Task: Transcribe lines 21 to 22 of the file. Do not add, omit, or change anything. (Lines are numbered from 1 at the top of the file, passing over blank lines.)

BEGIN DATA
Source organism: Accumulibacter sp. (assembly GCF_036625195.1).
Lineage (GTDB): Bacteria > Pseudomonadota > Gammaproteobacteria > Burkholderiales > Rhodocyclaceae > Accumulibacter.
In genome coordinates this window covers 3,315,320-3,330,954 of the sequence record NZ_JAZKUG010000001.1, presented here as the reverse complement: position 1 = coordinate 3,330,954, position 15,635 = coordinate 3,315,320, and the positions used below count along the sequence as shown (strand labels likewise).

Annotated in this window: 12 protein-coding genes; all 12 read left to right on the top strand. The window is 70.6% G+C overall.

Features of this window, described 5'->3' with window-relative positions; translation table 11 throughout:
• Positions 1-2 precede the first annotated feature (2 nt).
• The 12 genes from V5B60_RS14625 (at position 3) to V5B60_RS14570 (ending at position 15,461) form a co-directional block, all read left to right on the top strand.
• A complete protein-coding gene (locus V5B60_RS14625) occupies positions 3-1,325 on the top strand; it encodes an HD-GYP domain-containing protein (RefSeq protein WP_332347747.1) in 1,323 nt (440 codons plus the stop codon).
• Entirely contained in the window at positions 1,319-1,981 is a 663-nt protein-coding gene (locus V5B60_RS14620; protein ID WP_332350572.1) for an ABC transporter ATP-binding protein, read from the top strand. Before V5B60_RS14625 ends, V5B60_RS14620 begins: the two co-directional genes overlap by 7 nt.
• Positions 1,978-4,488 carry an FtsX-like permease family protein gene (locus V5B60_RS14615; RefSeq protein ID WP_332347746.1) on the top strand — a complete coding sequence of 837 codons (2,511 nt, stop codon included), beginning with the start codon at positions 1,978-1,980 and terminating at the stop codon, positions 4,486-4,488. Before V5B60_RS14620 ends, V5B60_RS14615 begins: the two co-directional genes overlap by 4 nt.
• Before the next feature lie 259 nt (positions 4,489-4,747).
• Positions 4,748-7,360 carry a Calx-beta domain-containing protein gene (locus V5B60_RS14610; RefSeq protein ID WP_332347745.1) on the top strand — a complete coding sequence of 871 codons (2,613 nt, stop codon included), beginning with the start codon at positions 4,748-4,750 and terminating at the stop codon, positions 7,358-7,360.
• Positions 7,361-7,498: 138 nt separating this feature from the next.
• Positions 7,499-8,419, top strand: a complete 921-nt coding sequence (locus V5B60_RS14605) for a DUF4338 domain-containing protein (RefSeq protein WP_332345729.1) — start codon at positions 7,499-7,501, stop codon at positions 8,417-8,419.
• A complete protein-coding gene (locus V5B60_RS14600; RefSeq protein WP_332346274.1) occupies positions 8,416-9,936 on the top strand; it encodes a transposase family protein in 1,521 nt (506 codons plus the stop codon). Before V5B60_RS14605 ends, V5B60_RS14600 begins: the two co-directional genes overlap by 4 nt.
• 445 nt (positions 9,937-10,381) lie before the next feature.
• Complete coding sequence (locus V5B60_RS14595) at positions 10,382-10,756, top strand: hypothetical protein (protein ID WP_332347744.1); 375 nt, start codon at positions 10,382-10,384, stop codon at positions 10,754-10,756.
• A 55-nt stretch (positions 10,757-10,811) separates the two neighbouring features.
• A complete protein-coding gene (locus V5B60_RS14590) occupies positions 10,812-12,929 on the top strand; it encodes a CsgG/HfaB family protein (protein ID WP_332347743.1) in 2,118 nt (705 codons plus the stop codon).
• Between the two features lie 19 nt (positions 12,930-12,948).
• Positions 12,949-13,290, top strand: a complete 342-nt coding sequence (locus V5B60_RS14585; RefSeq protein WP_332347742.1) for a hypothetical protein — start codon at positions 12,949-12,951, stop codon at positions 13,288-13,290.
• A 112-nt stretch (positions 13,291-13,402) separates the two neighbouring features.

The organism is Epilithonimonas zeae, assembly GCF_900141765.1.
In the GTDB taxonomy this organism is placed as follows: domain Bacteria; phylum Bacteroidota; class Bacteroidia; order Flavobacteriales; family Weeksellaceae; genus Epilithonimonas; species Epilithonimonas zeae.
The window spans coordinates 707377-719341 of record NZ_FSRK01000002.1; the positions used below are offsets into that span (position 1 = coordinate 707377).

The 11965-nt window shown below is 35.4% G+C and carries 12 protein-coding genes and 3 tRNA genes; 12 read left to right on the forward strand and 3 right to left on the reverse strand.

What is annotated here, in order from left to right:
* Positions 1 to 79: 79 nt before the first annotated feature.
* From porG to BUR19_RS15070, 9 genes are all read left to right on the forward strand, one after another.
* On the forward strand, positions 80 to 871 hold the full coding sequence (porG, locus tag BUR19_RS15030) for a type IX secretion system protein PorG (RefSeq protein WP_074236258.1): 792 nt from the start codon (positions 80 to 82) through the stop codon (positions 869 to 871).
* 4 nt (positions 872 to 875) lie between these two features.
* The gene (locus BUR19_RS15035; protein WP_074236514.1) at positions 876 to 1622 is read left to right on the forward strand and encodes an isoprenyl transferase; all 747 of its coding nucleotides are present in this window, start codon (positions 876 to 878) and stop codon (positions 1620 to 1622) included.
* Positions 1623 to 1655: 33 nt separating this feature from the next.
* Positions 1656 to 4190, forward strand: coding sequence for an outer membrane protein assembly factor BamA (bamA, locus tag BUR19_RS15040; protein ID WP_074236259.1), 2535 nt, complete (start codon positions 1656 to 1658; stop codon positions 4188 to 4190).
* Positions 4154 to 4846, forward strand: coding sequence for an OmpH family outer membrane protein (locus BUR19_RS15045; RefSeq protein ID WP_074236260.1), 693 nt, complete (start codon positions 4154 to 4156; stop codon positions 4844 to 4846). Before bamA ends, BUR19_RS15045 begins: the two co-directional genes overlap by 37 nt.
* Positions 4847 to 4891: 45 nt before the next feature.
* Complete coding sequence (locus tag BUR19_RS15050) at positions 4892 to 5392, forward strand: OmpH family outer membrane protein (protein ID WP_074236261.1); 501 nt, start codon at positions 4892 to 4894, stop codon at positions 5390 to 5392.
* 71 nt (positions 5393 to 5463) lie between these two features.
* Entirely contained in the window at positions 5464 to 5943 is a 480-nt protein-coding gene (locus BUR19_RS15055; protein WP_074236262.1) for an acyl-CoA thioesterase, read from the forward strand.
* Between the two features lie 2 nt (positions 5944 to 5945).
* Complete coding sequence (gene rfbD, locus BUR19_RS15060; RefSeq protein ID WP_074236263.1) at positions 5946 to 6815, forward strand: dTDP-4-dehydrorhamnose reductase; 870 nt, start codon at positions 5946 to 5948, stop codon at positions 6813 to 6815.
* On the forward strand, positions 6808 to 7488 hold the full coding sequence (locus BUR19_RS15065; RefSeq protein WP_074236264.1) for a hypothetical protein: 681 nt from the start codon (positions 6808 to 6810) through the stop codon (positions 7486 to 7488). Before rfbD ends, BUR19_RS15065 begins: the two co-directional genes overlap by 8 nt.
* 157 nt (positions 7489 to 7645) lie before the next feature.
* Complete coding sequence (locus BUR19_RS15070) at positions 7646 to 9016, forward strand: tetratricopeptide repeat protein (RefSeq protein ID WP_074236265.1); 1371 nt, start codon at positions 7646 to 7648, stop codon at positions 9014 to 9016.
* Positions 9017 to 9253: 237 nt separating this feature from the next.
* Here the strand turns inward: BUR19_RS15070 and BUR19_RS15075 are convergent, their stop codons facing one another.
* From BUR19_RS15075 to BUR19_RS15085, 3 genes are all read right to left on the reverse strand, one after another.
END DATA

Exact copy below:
• Positions 12,949-13,290, top strand: a complete 342-nt coding sequence (locus V5B60_RS14585; RefSeq protein WP_332347742.1) for a hypothetical protein — start codon at positions 12,949-12,951, stop codon at positions 13,288-13,290.
• A 112-nt stretch (positions 13,291-13,402) separates the two neighbouring features.